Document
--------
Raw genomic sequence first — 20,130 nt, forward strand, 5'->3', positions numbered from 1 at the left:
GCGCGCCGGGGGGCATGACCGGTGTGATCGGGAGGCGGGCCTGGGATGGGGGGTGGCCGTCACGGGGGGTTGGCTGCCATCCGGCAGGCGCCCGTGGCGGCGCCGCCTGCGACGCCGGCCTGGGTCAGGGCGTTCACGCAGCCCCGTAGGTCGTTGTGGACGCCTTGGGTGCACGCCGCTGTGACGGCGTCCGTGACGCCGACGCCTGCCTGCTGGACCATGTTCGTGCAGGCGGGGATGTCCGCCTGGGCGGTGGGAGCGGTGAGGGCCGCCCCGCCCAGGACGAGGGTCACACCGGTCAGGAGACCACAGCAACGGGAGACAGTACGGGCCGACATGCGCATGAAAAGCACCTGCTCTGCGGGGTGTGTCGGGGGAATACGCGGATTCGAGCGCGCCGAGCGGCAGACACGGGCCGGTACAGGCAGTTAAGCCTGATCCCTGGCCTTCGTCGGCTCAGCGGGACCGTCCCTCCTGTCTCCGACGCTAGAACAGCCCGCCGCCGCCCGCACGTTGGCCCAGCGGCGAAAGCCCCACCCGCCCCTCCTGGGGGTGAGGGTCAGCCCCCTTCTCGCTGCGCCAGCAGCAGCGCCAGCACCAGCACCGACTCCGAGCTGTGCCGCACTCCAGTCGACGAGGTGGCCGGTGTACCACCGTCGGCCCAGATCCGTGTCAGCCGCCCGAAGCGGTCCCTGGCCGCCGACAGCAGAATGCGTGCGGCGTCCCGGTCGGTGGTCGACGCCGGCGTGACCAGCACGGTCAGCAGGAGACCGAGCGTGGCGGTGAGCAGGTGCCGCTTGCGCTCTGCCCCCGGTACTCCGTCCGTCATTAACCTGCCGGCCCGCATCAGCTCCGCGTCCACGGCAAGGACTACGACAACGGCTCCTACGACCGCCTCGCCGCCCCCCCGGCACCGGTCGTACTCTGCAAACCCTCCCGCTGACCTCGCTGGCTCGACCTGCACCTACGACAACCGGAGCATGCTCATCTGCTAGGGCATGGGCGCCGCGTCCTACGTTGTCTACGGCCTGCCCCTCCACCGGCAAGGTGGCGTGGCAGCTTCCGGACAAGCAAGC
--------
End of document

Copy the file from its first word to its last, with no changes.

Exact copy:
Raw genomic sequence first — 20,130 nt, forward strand, 5'->3', positions numbered from 1 at the left:
GCGCGCCGGGGGGCATGACCGGTGTGATCGGGAGGCGGGCCTGGGATGGGGGGTGGCCGTCACGGGGGGTTGGCTGCCATCCGGCAGGCGCCCGTGGCGGCGCCGCCTGCGACGCCGGCCTGGGTCAGGGCGTTCACGCAGCCCCGTAGGTCGTTGTGGACGCCTTGGGTGCACGCCGCTGTGACGGCGTCCGTGACGCCGACGCCTGCCTGCTGGACCATGTTCGTGCAGGCGGGGATGTCCGCCTGGGCGGTGGGAGCGGTGAGGGCCGCCCCGCCCAGGACGAGGGTCACACCGGTCAGGAGACCACAGCAACGGGAGACAGTACGGGCCGACATGCGCATGAAAAGCACCTGCTCTGCGGGGTGTGTCGGGGGAATACGCGGATTCGAGCGCGCCGAGCGGCAGACACGGGCCGGTACAGGCAGTTAAGCCTGATCCCTGGCCTTCGTCGGCTCAGCGGGACCGTCCCTCCTGTCTCCGACGCTAGAACAGCCCGCCGCCGCCCGCACGTTGGCCCAGCGGCGAAAGCCCCACCCGCCCCTCCTGGGGGTGAGGGTCAGCCCCCTTCTCGCTGCGCCAGCAGCAGCGCCAGCACCAGCACCGACTCCGAGCTGTGCCGCACTCCAGTCGACGAGGTGGCCGGTGTACCACCGTCGGCCCAGATCCGTGTCAGCCGCCCGAAGCGGTCCCTGGCCGCCGACAGCAGAATGCGTGCGGCGTCCCGGTCGGTGGTCGACGCCGGCGTGACCAGCACGGTCAGCAGGAGACCGAGCGTGGCGGTGAGCAGGTGCCGCTTGCGCTCTGCCCCCGGTACTCCGTCCGTCATTAACCTGCCGGCCCGCATCAGCTCCGCGTCCACGGCAAGGACTACGACAACGGCTCCTACGACCGCCTCGCCGCCCCCCCGGCACCGGTCGTACTCTGCAAACCCTCCCGCTGACCTCGCTGGCTCGACCTGCACCTACGACAACCGGAGCATGCTCATCTGCTAGGGCATGGGCGCCGCGTCCTACGTTGTCTACGGCCTGCCCCTCCACCGGCAAGGTGGCGTGGCAGCTTCCGGACAAGCAAGC